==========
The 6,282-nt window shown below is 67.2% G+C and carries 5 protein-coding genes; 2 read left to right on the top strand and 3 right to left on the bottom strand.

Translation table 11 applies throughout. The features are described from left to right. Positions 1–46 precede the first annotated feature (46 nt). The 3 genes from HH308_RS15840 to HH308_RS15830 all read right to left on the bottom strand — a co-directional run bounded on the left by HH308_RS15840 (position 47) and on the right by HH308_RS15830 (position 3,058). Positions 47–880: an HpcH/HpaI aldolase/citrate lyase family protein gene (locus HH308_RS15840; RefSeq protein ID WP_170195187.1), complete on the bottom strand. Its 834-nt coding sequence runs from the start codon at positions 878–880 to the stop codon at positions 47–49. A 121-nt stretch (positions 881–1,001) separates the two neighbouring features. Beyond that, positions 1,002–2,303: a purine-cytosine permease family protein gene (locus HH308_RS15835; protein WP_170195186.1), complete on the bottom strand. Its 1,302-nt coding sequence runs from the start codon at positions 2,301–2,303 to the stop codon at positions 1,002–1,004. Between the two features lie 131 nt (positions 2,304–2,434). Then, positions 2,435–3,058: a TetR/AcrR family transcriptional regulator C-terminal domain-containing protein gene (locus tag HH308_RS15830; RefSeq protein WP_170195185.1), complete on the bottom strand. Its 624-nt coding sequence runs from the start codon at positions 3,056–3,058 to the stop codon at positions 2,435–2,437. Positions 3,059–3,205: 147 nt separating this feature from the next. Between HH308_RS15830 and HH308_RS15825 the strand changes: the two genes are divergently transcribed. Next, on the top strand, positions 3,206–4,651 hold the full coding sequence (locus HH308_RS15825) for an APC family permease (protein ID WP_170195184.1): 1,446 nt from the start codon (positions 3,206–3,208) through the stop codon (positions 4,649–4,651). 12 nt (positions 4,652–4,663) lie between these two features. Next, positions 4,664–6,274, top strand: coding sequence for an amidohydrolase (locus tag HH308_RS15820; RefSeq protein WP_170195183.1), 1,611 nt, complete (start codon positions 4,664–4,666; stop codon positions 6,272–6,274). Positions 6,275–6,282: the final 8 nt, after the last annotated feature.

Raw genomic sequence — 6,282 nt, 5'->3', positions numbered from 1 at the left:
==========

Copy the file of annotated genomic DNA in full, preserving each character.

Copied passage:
The 6,282-nt window shown below is 67.2% G+C and carries 5 protein-coding genes; 2 read left to right on the top strand and 3 right to left on the bottom strand.

Translation table 11 applies throughout. The features are described from left to right. Positions 1–46 precede the first annotated feature (46 nt). The 3 genes from HH308_RS15840 to HH308_RS15830 all read right to left on the bottom strand — a co-directional run bounded on the left by HH308_RS15840 (position 47) and on the right by HH308_RS15830 (position 3,058). Positions 47–880: an HpcH/HpaI aldolase/citrate lyase family protein gene (locus HH308_RS15840; RefSeq protein ID WP_170195187.1), complete on the bottom strand. Its 834-nt coding sequence runs from the start codon at positions 878–880 to the stop codon at positions 47–49. A 121-nt stretch (positions 881–1,001) separates the two neighbouring features. Beyond that, positions 1,002–2,303: a purine-cytosine permease family protein gene (locus HH308_RS15835; protein WP_170195186.1), complete on the bottom strand. Its 1,302-nt coding sequence runs from the start codon at positions 2,301–2,303 to the stop codon at positions 1,002–1,004. Between the two features lie 131 nt (positions 2,304–2,434). Then, positions 2,435–3,058: a TetR/AcrR family transcriptional regulator C-terminal domain-containing protein gene (locus tag HH308_RS15830; RefSeq protein WP_170195185.1), complete on the bottom strand. Its 624-nt coding sequence runs from the start codon at positions 3,056–3,058 to the stop codon at positions 2,435–2,437. Positions 3,059–3,205: 147 nt separating this feature from the next. Between HH308_RS15830 and HH308_RS15825 the strand changes: the two genes are divergently transcribed. Next, on the top strand, positions 3,206–4,651 hold the full coding sequence (locus HH308_RS15825) for an APC family permease (protein ID WP_170195184.1): 1,446 nt from the start codon (positions 3,206–3,208) through the stop codon (positions 4,649–4,651). 12 nt (positions 4,652–4,663) lie between these two features. Next, positions 4,664–6,274, top strand: coding sequence for an amidohydrolase (locus tag HH308_RS15820; RefSeq protein WP_170195183.1), 1,611 nt, complete (start codon positions 4,664–4,666; stop codon positions 6,272–6,274). Positions 6,275–6,282: the final 8 nt, after the last annotated feature.

Raw genomic sequence — 6,282 nt, 5'->3', positions numbered from 1 at the left: